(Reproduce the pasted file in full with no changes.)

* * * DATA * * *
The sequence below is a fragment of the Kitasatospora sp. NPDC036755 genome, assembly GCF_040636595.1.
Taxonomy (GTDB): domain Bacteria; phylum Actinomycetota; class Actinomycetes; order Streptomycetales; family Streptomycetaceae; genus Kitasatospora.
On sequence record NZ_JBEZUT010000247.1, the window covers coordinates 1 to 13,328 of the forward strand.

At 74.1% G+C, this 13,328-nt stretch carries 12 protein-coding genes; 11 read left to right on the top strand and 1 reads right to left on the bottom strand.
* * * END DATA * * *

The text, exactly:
The sequence below is a fragment of the Kitasatospora sp. NPDC036755 genome, assembly GCF_040636595.1.
Taxonomy (GTDB): domain Bacteria; phylum Actinomycetota; class Actinomycetes; order Streptomycetales; family Streptomycetaceae; genus Kitasatospora.
On sequence record NZ_JBEZUT010000247.1, the window covers coordinates 1 to 13,328 of the forward strand.

At 74.1% G+C, this 13,328-nt stretch carries 12 protein-coding genes; 11 read left to right on the top strand and 1 reads right to left on the bottom strand.